4. Go for a walk.  Stretch and move your body.
  5. Laugh.  Children laugh about 400 times a day while adults may laugh 15 times a day if that.  Find a clean comedy and laugh.  Or play a silly game with the kids or reminisce with siblings – remember that time when…
Visual Stress Relief
Sand Beach in Acadia National Park, Maine.

Environment:

  1. Talk with a trusted friend.  So often when we say what we are stressed about out loud, it suddenly sounds less stressful.
  2. If money is a stressor due to the amount of debt you have (8 out of 10 Americans have debt), get out of debt.  I went through Financial Peace and found it very helpful.
  3. Turn off the news.  Spend less time on social media.  The news is very stressful and normally not even useful, so turn it off.  The same for social media.  If you want to see what your sister is up to, check out her status and then get off again.  Or better yet give her a call or write her a letter.  A handwritten letter received via snail mail is a fun and unexpected gift.
  4. Spend 15 minutes straightening up a room and decluttering.  We like our possession, but often they serve no purpose other than “someday” and end up being clutter today.  (You could always have a yard sale with the clutter and throw the money towards your debt…)
  5. Read a good book.  Learn something new or just enjoy an adventure.

Caution

Be careful that managing your stress doesn’t become an avoidance in dealing with the stress.  I love a good book, but I can use reading as a tool to avoid the stressor issue.

Visual Stress Relief

Often when you recognize unhealthy stress, you don’t have time to go for a walk.  It’s too late in the day to go to bed early.  Your friend is busy with her own stuff.  You cannot unheard the news stressing you out.

In these cases, it may help to spend some time looking at a scenic landscape.  This is a visual stress relief action.

You look at a landscape and pretend to be walking along the trail, breathing in the scents of loamy earth, rain on the air, hear the rush of a waterfall just up ahead, feel the rock of the stairs under your feet, and see the greenery all around.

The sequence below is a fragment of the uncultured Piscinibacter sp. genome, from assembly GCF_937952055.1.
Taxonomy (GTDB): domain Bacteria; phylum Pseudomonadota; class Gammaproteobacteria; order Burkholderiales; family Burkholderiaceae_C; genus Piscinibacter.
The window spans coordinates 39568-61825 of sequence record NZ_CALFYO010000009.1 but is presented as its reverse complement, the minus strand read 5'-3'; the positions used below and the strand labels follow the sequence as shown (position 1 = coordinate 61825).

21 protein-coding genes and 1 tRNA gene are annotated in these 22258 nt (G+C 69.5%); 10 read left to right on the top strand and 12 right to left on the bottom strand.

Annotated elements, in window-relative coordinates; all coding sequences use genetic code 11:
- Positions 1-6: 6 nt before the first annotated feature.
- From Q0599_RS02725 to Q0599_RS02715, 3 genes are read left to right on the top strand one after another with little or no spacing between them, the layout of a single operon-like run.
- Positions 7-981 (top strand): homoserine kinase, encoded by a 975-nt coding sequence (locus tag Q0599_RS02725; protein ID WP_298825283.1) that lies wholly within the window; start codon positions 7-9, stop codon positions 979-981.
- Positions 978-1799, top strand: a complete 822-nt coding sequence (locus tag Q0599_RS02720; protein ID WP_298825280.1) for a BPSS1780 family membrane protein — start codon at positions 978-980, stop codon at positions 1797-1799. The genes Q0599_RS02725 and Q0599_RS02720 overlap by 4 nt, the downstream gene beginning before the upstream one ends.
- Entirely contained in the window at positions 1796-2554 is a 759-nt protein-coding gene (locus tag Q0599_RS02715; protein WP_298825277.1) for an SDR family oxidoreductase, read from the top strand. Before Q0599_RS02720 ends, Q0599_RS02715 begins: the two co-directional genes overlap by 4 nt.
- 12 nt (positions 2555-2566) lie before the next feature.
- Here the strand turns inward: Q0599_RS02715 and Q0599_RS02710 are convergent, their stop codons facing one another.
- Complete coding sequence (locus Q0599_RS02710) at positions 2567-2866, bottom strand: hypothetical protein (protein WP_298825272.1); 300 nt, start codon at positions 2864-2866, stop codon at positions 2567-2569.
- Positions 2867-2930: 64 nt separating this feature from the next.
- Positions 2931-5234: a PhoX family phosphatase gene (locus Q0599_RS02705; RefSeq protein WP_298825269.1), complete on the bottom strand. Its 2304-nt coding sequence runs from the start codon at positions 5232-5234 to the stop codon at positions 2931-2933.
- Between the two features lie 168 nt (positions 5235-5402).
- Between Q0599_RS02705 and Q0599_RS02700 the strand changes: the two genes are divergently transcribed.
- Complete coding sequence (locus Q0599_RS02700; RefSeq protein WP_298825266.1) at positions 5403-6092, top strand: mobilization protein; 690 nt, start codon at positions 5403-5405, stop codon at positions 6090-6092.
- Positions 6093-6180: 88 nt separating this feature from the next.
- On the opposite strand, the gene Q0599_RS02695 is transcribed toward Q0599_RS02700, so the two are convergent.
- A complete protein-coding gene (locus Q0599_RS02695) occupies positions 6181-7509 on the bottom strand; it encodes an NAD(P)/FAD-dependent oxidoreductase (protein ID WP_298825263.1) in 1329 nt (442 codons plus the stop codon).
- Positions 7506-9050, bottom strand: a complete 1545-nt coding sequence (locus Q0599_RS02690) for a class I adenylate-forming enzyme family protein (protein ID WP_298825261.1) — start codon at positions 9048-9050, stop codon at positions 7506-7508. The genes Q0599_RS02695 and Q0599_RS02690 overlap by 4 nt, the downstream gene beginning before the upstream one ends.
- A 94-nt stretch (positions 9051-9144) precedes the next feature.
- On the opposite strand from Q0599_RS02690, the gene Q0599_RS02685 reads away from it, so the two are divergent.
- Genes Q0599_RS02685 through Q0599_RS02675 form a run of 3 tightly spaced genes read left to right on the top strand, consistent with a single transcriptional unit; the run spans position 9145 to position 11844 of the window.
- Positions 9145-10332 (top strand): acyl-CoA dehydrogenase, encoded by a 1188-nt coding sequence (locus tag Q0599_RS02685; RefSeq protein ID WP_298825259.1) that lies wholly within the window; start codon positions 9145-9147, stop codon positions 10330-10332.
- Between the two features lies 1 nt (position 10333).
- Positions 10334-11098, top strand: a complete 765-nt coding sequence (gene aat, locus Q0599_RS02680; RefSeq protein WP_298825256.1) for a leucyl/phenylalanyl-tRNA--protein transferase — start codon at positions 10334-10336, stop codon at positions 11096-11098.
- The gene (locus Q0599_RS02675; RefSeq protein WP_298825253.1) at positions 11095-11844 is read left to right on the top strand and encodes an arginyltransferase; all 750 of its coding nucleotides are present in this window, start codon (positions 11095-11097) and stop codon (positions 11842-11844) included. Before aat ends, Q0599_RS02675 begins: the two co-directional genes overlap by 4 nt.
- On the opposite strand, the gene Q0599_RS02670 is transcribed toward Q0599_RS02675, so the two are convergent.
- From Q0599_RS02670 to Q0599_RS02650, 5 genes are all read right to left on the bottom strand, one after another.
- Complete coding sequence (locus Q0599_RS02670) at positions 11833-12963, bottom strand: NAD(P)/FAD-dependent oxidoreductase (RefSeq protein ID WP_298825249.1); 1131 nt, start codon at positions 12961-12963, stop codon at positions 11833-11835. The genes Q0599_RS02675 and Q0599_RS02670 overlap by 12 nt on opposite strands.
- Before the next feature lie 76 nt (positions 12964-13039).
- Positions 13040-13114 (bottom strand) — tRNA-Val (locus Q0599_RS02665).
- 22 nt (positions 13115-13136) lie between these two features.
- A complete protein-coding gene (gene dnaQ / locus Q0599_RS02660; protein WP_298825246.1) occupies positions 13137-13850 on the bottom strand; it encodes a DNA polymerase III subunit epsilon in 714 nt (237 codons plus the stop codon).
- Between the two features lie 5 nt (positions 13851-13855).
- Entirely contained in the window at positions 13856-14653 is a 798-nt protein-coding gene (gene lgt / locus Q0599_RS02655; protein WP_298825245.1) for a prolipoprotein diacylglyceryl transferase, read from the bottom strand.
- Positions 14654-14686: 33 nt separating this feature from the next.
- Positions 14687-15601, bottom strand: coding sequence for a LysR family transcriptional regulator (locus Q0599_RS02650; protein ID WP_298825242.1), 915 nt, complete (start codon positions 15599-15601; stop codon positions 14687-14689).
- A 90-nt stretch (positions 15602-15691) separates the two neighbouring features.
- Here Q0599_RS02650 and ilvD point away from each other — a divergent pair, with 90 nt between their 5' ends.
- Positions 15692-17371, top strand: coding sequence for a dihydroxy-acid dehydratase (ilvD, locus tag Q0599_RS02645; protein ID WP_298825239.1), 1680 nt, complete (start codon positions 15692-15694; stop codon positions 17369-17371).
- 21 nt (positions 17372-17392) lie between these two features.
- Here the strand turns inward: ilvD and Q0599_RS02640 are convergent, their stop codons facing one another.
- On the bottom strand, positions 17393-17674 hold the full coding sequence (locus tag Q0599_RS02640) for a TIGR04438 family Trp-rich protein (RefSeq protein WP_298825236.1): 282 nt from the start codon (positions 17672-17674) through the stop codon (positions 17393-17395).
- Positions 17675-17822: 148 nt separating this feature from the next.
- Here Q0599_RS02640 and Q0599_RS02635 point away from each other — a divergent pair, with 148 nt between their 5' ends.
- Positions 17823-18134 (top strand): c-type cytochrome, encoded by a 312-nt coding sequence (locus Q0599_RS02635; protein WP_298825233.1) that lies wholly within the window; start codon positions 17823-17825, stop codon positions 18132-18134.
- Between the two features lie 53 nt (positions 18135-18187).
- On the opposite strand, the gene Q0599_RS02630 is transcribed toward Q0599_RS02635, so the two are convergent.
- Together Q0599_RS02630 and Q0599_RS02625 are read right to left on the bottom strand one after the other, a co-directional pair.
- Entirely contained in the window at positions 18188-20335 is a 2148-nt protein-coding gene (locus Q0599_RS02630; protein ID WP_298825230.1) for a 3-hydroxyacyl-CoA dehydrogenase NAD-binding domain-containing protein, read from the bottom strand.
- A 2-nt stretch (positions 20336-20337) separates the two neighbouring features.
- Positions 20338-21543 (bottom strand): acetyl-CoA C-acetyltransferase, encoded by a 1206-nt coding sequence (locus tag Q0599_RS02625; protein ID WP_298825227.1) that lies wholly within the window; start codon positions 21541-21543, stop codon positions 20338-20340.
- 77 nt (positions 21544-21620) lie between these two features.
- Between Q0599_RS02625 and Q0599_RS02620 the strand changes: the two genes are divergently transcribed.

Visual Stress Relief
Steps in Killarney National Park, Ireland.

Maybe you look at an ocean landscape while listening to a recording of waves crashing to shore.  You imagine walking barefoot across the sand, with the waves rushing over your feet and back out again, the salty breeze caressing your face, as the sunrises.

Visual Stress Relief
Outer Banks, North Carolina sunrise.

Colors are important when picking scenery to look at.  Greens and blues are the main colors in nature.  Green foliage, blue skies and waters.  Blue and green are considered calming colors.

Visual Stress Relief
Blues and greens from Mount Washington in New Hampshire.

And while you may also find a sunset or sunrise that eases stress, the reds, oranges, and yellows may also be energizing, if you need a boost of energy.

Or pick a landscape that you find the most relaxing and focus on your breathing while looking at the landscape.  Breathe in for a count of five, hold for a count of five, breathe out for a count of five, and hold for a count of five.  Repeat this at least two more times for a full minute.

Visual Stress Relief Landscapes for You

There are 12 landscapes you can download for free to help you as you begin your visual stress relief journey.  There are several ocean shots and several nature shots.  (A few of the landscapes are pictured above.)  Go here to download now!

Visual Stress Relief